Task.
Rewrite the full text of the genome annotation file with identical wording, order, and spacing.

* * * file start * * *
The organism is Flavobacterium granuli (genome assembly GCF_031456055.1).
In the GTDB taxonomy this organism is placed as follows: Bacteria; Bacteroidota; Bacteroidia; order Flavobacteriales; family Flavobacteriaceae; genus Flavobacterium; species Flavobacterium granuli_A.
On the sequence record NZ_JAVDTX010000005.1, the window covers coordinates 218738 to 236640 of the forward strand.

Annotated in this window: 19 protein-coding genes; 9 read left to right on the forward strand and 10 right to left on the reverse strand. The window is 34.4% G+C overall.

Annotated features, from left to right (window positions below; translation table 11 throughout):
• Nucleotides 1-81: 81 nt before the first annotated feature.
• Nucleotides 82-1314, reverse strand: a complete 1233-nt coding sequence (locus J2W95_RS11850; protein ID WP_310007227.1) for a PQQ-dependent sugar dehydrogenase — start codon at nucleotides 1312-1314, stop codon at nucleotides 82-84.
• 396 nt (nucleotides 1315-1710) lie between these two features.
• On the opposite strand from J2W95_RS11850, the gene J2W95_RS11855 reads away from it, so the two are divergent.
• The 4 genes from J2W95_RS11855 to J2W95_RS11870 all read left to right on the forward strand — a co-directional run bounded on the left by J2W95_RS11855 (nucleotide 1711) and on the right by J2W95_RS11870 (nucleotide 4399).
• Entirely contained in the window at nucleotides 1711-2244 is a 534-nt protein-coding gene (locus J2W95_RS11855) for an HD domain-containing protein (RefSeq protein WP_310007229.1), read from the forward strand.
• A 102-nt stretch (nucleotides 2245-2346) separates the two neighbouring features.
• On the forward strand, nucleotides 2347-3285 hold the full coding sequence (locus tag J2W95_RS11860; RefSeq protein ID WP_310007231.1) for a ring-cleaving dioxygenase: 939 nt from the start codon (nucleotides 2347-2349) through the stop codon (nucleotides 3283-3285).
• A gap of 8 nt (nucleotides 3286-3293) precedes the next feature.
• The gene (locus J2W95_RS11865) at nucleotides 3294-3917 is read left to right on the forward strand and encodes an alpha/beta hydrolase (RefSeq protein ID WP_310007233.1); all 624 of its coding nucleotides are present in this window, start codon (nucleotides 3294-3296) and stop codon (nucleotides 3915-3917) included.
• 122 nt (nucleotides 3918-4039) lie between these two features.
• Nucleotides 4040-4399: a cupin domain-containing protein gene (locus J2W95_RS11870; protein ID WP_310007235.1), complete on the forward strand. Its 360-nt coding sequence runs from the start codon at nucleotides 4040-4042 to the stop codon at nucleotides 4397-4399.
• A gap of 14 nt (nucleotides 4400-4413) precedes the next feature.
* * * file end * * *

The organism is Flavobacterium granuli (genome assembly GCF_031456055.1).
In the GTDB taxonomy this organism is placed as follows: Bacteria; Bacteroidota; Bacteroidia; order Flavobacteriales; family Flavobacteriaceae; genus Flavobacterium; species Flavobacterium granuli_A.
On the sequence record NZ_JAVDTX010000005.1, the window covers coordinates 218738 to 236640 of the forward strand.

Annotated in this window: 19 protein-coding genes; 9 read left to right on the forward strand and 10 right to left on the reverse strand. The window is 34.4% G+C overall.

Annotated features, from left to right (window positions below; translation table 11 throughout):
• Nucleotides 1-81: 81 nt before the first annotated feature.
• Nucleotides 82-1314, reverse strand: a complete 1233-nt coding sequence (locus J2W95_RS11850; protein ID WP_310007227.1) for a PQQ-dependent sugar dehydrogenase — start codon at nucleotides 1312-1314, stop codon at nucleotides 82-84.
• 396 nt (nucleotides 1315-1710) lie between these two features.
• On the opposite strand from J2W95_RS11850, the gene J2W95_RS11855 reads away from it, so the two are divergent.
• The 4 genes from J2W95_RS11855 to J2W95_RS11870 all read left to right on the forward strand — a co-directional run bounded on the left by J2W95_RS11855 (nucleotide 1711) and on the right by J2W95_RS11870 (nucleotide 4399).
• Entirely contained in the window at nucleotides 1711-2244 is a 534-nt protein-coding gene (locus J2W95_RS11855) for an HD domain-containing protein (RefSeq protein WP_310007229.1), read from the forward strand.
• A 102-nt stretch (nucleotides 2245-2346) separates the two neighbouring features.
• On the forward strand, nucleotides 2347-3285 hold the full coding sequence (locus tag J2W95_RS11860; RefSeq protein ID WP_310007231.1) for a ring-cleaving dioxygenase: 939 nt from the start codon (nucleotides 2347-2349) through the stop codon (nucleotides 3283-3285).
• A gap of 8 nt (nucleotides 3286-3293) precedes the next feature.
• The gene (locus J2W95_RS11865) at nucleotides 3294-3917 is read left to right on the forward strand and encodes an alpha/beta hydrolase (RefSeq protein ID WP_310007233.1); all 624 of its coding nucleotides are present in this window, start codon (nucleotides 3294-3296) and stop codon (nucleotides 3915-3917) included.
• 122 nt (nucleotides 3918-4039) lie between these two features.
• Nucleotides 4040-4399: a cupin domain-containing protein gene (locus J2W95_RS11870; protein ID WP_310007235.1), complete on the forward strand. Its 360-nt coding sequence runs from the start codon at nucleotides 4040-4042 to the stop codon at nucleotides 4397-4399.
• A gap of 14 nt (nucleotides 4400-4413) precedes the next feature.